Is has long been known that moles are something not to be played with. However, certain myths still lead us to errors that can be serious and even deadly. What are our most common mistakes and what is it that we don’t know about moles and melanoma?
”I scratched my mole, I can get cancer.”
A misconception. A mole, like any other part of our skin can get hurt and heal without any consequences.
”Moles that have hair can not be carcinoma.”
Advances in melanoma diagnostics indicate that this rule has become a misconception. When a mole with hairs becomes a melanoma, hair still exist. It is only later, when malignant cell advance that the root of the hair is destroyed and they disappear. This means that we will not find hair only in advanced melanomas, but that the hair still exists in this stadium when the carcinoma can still be operatively cured.
”Every melanoma follows the ABCD rule (asymmetry, border irregularity, color change, diameter).”
It is a partial misconception because this rule applies only to a certain type of moles. Melanomas which are nodular – round, do not meet this rule and they are most aggressive. Patients often overlook them because they do not meet any of the criteria which are most often mentioned in the media. Their characteristic is a sudden and speedy growth. This is not the only example. Melanoma does not have to have any pigment and then it is called amelanotic and it is manifested by unclear redness on the skin.
”It doesn’t work, and so it is benign.”
A big misconception. Even though melanoma is one of the most aggressive carcinomas it grows without any symptoms. When it bleeds or starts hurting it is usually too late, because bleeding signifies an advanced stage of melanoma.
”Skin cancer is not life threatening.”
While it’s true that most skin cancer can be treated easily, some kinds of skin cancer can be fatal. More than 10,000 people die from skin cancer every year in the United States. Most deaths are from melanoma skin cancer.
”Removing moles with a laser is the safest.”
A grave misconception! Lasers are mystified, information are placed that they do not harm the skin, that interventions do not hurt and that there is no scaring after the intervention, which are all completely false and inaccurate information. With all of the above, laser always burns and evaporates the whole mole so that it can not be sent to a pathohistological analysis. As much as the mole looks healthy, only a pathohistological analysis can verify that it is really healthy. Nodular amelanotic moles look like warty knots in skin color, without the usual melanoma criteria. A pathologist is the only doctor that can reliably diagnose it based on the review of cells in the sample of the removed mole. Dermoscopy of the mole without a pigment can be insufficient to differentiate a healthy from a diseased mole. Energy of a laser beam, or any other irritation, can stimulate mole cells to become malignant.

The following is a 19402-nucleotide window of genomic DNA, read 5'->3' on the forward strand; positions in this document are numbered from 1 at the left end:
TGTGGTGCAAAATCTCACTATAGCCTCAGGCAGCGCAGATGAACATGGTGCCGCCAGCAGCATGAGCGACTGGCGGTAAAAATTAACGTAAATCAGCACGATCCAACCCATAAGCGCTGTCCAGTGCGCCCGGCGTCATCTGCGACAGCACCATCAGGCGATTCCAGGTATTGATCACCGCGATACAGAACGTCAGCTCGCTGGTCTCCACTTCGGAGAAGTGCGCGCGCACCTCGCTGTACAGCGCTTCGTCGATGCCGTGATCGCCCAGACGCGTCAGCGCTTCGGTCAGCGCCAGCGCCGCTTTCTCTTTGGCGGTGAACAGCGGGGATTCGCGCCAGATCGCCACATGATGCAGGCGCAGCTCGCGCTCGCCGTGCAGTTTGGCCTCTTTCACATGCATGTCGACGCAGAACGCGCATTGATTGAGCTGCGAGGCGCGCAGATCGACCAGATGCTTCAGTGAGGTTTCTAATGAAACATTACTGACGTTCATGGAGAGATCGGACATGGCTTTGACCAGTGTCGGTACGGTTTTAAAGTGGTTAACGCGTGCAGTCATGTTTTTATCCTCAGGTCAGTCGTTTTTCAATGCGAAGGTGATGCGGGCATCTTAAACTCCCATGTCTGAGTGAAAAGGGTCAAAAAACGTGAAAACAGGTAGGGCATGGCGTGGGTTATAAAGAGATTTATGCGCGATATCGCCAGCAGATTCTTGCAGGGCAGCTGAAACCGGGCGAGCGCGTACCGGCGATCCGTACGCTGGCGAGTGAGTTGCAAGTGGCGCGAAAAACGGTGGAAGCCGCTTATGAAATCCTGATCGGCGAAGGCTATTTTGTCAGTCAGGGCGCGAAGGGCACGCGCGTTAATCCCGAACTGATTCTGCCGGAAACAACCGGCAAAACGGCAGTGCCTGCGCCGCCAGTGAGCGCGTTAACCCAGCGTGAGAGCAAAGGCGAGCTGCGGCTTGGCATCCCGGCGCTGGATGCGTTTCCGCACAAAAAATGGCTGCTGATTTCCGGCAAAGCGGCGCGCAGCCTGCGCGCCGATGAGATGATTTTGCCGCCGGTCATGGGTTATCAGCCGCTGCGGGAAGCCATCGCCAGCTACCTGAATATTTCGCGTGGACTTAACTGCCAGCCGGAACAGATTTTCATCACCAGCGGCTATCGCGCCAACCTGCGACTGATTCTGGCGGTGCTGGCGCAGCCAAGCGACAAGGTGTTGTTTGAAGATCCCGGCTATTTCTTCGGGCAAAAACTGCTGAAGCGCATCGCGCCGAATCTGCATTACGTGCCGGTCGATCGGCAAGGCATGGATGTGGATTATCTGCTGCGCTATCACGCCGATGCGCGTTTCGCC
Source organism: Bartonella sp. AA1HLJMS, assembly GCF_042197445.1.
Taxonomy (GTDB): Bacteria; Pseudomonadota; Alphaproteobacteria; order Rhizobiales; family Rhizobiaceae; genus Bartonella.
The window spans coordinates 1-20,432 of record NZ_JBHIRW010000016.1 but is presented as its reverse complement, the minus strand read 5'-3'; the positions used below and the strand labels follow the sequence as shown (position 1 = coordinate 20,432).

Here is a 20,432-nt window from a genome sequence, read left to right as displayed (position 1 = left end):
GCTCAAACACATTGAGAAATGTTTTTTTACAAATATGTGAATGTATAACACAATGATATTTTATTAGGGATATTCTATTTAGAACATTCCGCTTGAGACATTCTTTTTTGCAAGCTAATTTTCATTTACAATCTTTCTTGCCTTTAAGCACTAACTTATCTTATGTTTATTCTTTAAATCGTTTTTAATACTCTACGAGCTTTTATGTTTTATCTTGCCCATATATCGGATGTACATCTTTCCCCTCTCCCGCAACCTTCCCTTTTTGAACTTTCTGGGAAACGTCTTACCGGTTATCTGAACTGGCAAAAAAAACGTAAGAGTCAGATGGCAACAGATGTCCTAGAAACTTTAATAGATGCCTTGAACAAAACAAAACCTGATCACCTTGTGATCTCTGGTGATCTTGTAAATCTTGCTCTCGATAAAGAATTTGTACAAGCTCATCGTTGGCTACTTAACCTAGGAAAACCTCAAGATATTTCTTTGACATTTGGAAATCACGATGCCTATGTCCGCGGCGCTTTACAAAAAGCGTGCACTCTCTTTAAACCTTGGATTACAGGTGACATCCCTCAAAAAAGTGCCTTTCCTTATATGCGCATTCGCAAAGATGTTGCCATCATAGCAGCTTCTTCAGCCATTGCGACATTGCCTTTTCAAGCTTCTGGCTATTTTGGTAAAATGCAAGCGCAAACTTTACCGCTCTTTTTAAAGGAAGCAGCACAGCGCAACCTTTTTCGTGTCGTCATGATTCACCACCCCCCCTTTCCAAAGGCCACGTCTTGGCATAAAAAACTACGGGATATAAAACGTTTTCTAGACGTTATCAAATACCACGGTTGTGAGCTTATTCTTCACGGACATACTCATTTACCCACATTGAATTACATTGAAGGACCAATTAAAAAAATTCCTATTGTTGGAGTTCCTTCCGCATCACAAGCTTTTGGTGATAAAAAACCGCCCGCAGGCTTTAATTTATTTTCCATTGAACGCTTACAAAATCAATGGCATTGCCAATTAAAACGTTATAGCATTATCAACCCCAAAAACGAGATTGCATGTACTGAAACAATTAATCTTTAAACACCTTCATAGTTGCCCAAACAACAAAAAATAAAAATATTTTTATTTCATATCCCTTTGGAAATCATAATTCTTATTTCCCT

”Using the tanning salons isn’t more harmful then sun tanning.”
Completely untrue. Sunlight contains UVA and UVB radiation and solariums up to 97% of UVA radiation. UVB radiation warns us that we are burning by making our skin red. At the same time it leads to thickening of the skin to make it less permeable to the UVA radiation. In the solarium we don’t have a feeling that we are burning and the rays penetrate deep into our skin and lead to premature ageing of the skin and changes in its cell structure. It has been proven multiple times that the UVA radiation is cancerous. Tanning beds may be even more dangerous than natural sunlight since the radiation used in the machines can be stronger, and there are no substabces (like ozone in the atmosphere) to act as a filter.
”A tan can protect you from skin cancer.”
A tan may lower your risk of sunburn, but not your risk of skin cancer. A suntan is a sign of skin damage—it’s your skin’s attempt to repair sun damage and protect itself from future injury. During this process, problems can occur at the cellular level and skin cancer can develop.
”Only white people can have a melanoma.”
Skin cancer doesn’t discriminate. Anyone can get skin cancer. Although people with lighter skin are at increased risk, skin cancer can turn up on those with darker skin too, including African Americans, Native Americans, and people of Asian and Hispanic descent. In fact, skin cancer is what took the life of famed reggae singer Bob Marley when he was just 36 years old: What was thought to be a soccer injury under his toenail was actually melanoma. Skin cancer doesn’t discriminate. Anyone can get skin cancer. Although people with lighter skin are at increased risk, skin cancer can turn up on those with darker skin too, including African Americans, Native Americans, and people of Asian and Hispanic descent. In fact, skin cancer is what took the life of famed reggae singer Bob Marley when he was just 36 years old: What was thought to be a soccer injury under his toenail was actually melanoma.
Data shows that Afro-Americans get melanoma in regions not exposed to the Sun: mucous tissues on genitalia and mouth, fingernails or feet. In white people melanoma occurs 90% in body parts exposed to sunlight and in darker people in only 30%.
”To avoid skin cancer do not touch a mole.”
This is the most dangerous way of thinking. A surgical intervention of mole removal can not lead to a bad outcome. By removing the mole cells you can never have cancer made out of those cells at that spot. Only in this was metastasis can’t occur. By not touching the mole which has changed we enable the cancerous cells to penetrate the depth of the skin and enter the internal organs producing melanoma metastasis which can not be cured for now.